Abstraction and encapsulation are complementary concepts: Abstraction focuses on the observable behavior of an object, whereas encapsulation focuses on the implementation that gives rise to this behavior. Encapsulation is most often achieved through information hiding (not just data hiding), which is the process of hiding all the secrets of an object that do not contribute to its essential characteristics; typically, the structure of an object is hidden, as well as the implementation of its methods.

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I think that, when you create a class, is already realization of an encapsulation. Because data and behaviors are encapsulated into the class as one unit. So, data hiding is a property of the encapsulation. It's means that make access points of the object.

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They are often used interchangablely in discussion, and often I think they work together to achieve the same purpose, and while the following may not be completely accurate, it may provide some meaningful distinction, if a distinction needs to be made:

When talking about encapsulation, often it is implemented as a procedural/functional mechanism. There is some type of guard for the underlying state, and access through the guard requires certain protocols be followed to be given access (read or change the desired state). Encapsulation also offers the opportunity for side-effects to occur due to access (like cascading state change, or notification/raising an event/issuing a signal when the thing of interest is read or changed) so follow-up actions can be initiated. Again, I often think of encapsulation as a concept that is something that is implemented as a procedure.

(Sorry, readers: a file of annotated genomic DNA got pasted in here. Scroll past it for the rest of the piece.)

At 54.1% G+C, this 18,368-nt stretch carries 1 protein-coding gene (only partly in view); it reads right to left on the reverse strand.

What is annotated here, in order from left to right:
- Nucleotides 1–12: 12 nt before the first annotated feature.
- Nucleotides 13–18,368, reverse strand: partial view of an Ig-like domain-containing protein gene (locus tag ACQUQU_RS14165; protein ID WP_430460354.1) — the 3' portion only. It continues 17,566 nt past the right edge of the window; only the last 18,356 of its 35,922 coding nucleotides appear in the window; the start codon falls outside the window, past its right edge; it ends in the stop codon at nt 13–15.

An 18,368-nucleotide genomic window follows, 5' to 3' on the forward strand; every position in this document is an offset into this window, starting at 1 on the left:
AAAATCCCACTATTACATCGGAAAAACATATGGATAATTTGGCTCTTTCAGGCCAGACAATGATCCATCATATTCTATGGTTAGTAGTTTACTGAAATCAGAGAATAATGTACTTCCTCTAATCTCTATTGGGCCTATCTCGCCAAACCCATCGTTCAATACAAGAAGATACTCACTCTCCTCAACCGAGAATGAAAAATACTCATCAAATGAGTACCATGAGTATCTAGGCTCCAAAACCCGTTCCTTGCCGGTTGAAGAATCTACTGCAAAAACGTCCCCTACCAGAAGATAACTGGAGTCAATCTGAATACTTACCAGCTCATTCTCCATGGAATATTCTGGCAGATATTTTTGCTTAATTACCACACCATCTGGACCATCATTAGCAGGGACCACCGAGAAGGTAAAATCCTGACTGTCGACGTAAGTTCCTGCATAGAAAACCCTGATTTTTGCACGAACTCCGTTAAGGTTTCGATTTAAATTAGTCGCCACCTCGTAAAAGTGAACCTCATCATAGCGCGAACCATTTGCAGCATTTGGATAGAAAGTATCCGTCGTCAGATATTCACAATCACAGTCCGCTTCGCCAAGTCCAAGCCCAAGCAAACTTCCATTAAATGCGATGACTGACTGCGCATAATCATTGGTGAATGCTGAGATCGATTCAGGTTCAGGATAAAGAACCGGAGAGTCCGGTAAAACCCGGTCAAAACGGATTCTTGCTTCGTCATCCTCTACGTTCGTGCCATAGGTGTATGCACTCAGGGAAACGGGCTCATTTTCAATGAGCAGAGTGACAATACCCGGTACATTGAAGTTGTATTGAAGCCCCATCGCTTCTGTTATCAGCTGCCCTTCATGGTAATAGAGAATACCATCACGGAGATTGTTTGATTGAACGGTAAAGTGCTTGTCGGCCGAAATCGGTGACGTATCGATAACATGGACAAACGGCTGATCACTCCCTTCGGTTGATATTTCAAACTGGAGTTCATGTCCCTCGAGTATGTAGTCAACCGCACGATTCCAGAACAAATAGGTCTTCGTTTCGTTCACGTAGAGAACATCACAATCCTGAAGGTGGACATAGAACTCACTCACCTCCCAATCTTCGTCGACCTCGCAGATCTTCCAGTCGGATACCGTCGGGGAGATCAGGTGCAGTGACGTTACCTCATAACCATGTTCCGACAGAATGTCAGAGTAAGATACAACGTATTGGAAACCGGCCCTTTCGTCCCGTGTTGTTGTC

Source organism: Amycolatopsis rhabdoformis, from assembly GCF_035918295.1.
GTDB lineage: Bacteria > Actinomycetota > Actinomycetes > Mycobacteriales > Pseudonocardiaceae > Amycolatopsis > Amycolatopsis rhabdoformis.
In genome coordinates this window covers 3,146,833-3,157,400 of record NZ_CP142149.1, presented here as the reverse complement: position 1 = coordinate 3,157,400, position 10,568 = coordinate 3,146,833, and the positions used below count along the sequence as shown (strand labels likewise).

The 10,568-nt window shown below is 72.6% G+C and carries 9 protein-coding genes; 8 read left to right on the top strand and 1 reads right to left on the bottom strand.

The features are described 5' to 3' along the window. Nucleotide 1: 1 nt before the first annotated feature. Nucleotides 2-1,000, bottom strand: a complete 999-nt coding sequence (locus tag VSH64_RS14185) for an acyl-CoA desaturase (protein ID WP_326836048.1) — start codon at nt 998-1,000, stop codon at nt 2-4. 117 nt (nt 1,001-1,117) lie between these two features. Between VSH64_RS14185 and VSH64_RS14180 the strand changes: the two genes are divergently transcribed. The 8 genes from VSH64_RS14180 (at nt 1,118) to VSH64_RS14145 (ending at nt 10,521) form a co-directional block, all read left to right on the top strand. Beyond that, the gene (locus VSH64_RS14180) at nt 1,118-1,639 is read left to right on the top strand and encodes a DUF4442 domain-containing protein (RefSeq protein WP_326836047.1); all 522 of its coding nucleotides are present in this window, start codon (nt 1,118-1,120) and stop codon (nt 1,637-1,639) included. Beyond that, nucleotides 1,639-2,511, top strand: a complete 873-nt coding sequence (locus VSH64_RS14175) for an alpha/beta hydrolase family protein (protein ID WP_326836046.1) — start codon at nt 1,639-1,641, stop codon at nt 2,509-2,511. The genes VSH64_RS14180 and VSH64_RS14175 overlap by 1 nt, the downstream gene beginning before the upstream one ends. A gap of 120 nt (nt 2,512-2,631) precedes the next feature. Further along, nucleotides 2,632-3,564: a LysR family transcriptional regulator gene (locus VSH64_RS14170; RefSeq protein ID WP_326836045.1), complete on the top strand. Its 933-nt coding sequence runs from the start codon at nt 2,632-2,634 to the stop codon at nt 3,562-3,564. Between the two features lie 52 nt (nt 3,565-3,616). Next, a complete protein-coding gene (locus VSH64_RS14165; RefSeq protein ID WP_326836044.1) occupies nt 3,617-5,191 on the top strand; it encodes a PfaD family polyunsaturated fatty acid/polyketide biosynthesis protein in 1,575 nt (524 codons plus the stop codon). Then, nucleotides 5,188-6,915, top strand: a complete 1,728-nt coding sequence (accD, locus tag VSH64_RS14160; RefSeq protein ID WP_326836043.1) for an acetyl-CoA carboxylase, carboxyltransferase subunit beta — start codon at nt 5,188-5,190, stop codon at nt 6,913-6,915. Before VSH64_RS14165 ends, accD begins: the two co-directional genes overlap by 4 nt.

I see the concept of data hiding is similar in purpose to encapsulation; however, the mechanism is structural and operates at a different level. In practice, instead of providing a guard and side-effect mechanism through procedure, state is protected and affected through structural mechanisms of the language and runtime. These types of guards would be visibility clauses, type definitions, inheritence, and the like. Side-effects that you can leverage from the structurally guarded objects are again something that depend on language and runtime: perhaps object activation, reference count, or something along those lines.